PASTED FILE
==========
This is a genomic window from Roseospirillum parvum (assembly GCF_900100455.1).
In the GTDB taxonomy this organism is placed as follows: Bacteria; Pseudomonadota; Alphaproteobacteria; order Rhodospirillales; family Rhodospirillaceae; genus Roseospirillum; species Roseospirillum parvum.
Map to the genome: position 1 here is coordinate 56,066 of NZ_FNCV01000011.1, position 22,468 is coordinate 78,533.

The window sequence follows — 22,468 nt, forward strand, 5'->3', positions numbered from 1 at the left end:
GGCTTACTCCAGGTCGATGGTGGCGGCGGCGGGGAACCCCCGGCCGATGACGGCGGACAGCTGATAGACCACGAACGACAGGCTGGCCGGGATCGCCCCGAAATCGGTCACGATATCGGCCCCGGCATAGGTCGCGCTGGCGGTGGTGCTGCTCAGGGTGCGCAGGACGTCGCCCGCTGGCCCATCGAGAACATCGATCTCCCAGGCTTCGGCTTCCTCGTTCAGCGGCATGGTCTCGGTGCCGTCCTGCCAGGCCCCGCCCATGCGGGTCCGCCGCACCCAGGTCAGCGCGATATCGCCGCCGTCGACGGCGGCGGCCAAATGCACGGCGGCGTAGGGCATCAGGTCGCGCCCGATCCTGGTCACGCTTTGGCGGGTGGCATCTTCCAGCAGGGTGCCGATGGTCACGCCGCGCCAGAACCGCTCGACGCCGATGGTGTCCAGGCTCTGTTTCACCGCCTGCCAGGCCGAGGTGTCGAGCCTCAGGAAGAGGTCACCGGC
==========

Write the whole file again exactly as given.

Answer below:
This is a genomic window from Roseospirillum parvum (assembly GCF_900100455.1).
In the GTDB taxonomy this organism is placed as follows: Bacteria; Pseudomonadota; Alphaproteobacteria; order Rhodospirillales; family Rhodospirillaceae; genus Roseospirillum; species Roseospirillum parvum.
Map to the genome: position 1 here is coordinate 56,066 of NZ_FNCV01000011.1, position 22,468 is coordinate 78,533.

The window sequence follows — 22,468 nt, forward strand, 5'->3', positions numbered from 1 at the left end:
GGCTTACTCCAGGTCGATGGTGGCGGCGGCGGGGAACCCCCGGCCGATGACGGCGGACAGCTGATAGACCACGAACGACAGGCTGGCCGGGATCGCCCCGAAATCGGTCACGATATCGGCCCCGGCATAGGTCGCGCTGGCGGTGGTGCTGCTCAGGGTGCGCAGGACGTCGCCCGCTGGCCCATCGAGAACATCGATCTCCCAGGCTTCGGCTTCCTCGTTCAGCGGCATGGTCTCGGTGCCGTCCTGCCAGGCCCCGCCCATGCGGGTCCGCCGCACCCAGGTCAGCGCGATATCGCCGCCGTCGACGGCGGCGGCCAAATGCACGGCGGCGTAGGGCATCAGGTCGCGCCCGATCCTGGTCACGCTTTGGCGGGTGGCATCTTCCAGCAGGGTGCCGATGGTCACGCCGCGCCAGAACCGCTCGACGCCGATGGTGTCCAGGCTCTGTTTCACCGCCTGCCAGGCCGAGGTGTCGAGCCTCAGGAAGAGGTCACCGGC